‘Up to this day my husband and I joke about this tradition – we say this money could have paid for a nice washing machine, ‘ Stefka laughs. ‘Then my parents said, fine, we will give you our daughter. When my mother saw I was crying she decided to ask me if I wanted to get married. I, of course, said no, but she answered there was no going back - it was already done. Then my uncle came and saw me crying. I complained about getting married by force and he took me to his house for a talk.’ Stefka went hoping that something would happen to prevent the marriage. Instead, her aunt Stoyanka, upon hearing that Stefka does not want to get married because she does not like the boy, began to persuade her, ‘he is a good boy, smart and well-mannered, his family is friendly and forward-thinking. If you don’t marry him, you will have to marry someone else – better marry this boy; you know all your girlfriends are already married.’
Stefka told her aunt that she wants to study. The aunt said nobody is going to let her enrol in high school. Stefka gave in. She accepted to marry Atanas. ‘I’ll do my mother’s bidding, but after three months with this boy I’ll leave him and marry someone I choose,’ Stefka thought at the time. ‘I’ll make this family regret they took me for a daughter-in-law,’ she resolved. ‘I began to ask for gifts – shoes, clothes. But it was Sunday and the stores were closed,’ Stefka recalls with a smile, ‘they bought me some children’s clothes – after all, I was still a teenager.’ But the clothes did not fit her. She remembers she was a very odd bride, ‘I was sad the whole day. On the first night I kept laughing though, because they had made me drink so much liquor during the celebrations. The whole evening the room seemed to be spinning around me. I was afraid I might not be a virgin, even though I had never had a boyfriend. I was young and didn’t know anything about these things,’ explains Stefka without the slightest embarrassment.
The same evening Stefka realized that Atanas is a good man. ‘A year later he told me he had fallen in love with me. I did not know what to make of it. I even encouraged him to meet other women if he wanted to. It took me another year to realize I felt something for him, too. He left for the city, Veliko Tarnovo, to start his university degree. He came home rarely. I began to miss him a lot and I enjoyed his rare visits to Kamen,’ remembers Stefka. In 2006 Stefka decided she must get a high school diploma. She was afraid of what the people in the village will think of her – that she will become a woman of questionable morals? This is what village people thought of girls who studied in the cities. Yet, she overcame this fear, because she did not have children or a job to hold her back. Besides, Atanas had previously offered to help her continue her education, but she had refused. ‘A bit later I decided it’s important for me. Nasko (short for Atanas) gave me an opportunity to choose. The day I set out to enrol in the local school I met my mother on the road. I was carrying a student mark-book. She asked where I was going and I told her. She then began to berate me – what was I thinking, why would I need to study,’ Stefka recalls with emotion. She did not make it to the school that day under her mother’s pressure. A year later, Stefka told Nasko she wanted to live with him in Veliko Tarnovo, continue her education and work part-time to support herself. ‘I did not tell anyone – not my mother, nor my father, because I knew they would try to stop me. I found a job in the kitchen of a restaurant in the city.’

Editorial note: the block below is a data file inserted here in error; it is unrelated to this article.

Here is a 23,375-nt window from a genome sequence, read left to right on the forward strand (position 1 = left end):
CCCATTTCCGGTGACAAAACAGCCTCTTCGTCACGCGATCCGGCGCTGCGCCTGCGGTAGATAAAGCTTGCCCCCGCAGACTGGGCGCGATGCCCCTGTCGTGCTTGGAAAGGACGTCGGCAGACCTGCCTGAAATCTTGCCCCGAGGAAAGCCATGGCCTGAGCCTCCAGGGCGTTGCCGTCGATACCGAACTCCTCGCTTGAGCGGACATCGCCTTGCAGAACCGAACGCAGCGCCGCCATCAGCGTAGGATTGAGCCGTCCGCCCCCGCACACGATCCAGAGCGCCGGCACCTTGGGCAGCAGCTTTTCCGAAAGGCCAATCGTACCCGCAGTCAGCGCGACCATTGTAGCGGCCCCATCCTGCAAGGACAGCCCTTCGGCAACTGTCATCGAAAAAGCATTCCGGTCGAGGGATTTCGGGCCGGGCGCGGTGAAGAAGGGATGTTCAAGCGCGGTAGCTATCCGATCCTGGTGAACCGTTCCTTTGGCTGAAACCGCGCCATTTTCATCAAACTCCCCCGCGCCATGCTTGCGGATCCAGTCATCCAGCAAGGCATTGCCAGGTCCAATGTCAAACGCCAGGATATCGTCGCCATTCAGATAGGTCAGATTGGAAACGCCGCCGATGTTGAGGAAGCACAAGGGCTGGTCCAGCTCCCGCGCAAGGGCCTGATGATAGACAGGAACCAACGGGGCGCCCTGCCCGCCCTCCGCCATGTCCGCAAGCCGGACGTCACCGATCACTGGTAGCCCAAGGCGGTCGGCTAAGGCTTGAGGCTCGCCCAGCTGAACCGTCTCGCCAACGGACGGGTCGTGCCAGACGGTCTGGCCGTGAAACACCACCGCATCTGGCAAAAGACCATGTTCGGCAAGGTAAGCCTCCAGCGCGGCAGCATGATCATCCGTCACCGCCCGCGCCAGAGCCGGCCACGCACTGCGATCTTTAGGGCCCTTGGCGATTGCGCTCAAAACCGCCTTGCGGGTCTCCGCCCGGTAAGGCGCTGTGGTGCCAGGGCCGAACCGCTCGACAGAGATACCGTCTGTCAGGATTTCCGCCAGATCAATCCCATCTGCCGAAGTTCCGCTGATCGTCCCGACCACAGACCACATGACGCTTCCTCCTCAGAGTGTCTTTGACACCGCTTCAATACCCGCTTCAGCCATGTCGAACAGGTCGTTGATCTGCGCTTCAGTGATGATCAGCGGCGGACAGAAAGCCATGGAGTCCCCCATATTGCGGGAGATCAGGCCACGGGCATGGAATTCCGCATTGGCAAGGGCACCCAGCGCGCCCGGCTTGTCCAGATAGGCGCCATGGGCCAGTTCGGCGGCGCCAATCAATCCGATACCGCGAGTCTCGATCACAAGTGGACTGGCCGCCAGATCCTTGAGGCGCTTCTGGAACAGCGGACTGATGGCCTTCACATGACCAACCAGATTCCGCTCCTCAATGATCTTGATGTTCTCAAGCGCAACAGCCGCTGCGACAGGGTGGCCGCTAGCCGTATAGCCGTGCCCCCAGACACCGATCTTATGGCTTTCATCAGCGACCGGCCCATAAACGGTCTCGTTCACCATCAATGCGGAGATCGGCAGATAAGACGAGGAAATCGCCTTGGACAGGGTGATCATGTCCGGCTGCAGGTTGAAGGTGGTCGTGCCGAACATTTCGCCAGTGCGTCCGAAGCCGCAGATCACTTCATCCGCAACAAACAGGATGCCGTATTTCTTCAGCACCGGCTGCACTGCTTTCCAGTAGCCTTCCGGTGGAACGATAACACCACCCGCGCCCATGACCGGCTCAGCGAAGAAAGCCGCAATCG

September came along, the year was 2008. Stefka found a programme for students who had discontinued their education, but wanted to go back to school. ‘I got advice from Deyan Kolev – a Roma activist in Veliko Tarnovo. He was a philosophy and psychology teacher at the school where I wanted to study. I met him at a festival – he won a prize in some game. I enrolled, attended regularly, finished ninth grade. Then I switched to an adult student programme since it was hard for me to work and study as a regular student.’ She studied to become a chef.
This year Stefka graduated with a GPA of 4 out of 6. She was the best student in her class. She took two baccalaureate exams – in Geography and Literature and also passed with 4/6. ‘It wasn’t easy. Through the years my husband and I went on student harvest-work schemes in Western Europe. The money we earned we saved for our daily expenses in Bulgaria. I feel fortunate that I have a good man who listens to me and respects my wishes and my feelings. I also respect him. I do not want to be a burden for him or slow down his development. This is why I try to keep myself up to par and not embarrass him. We support each other, because this is the only way ahead,’ says Stefka with conviction. Several weeks ago she learned that she was admitted to Veliko Tarnovo University to study for a degree in Early Education and French. ‘It will be hard, but I can do it,’ she pledges with a smile. This is, in brief, Stefka’s life – a story that inspires and stirs.
‘Forward Together’ counts Stefka as one if its role models – it will try to show her that she deserves all she has achieved and should be proud of herself. This persistent and committed Roma girl should be a role model for the rest of us, too.
Published at RomaTransitions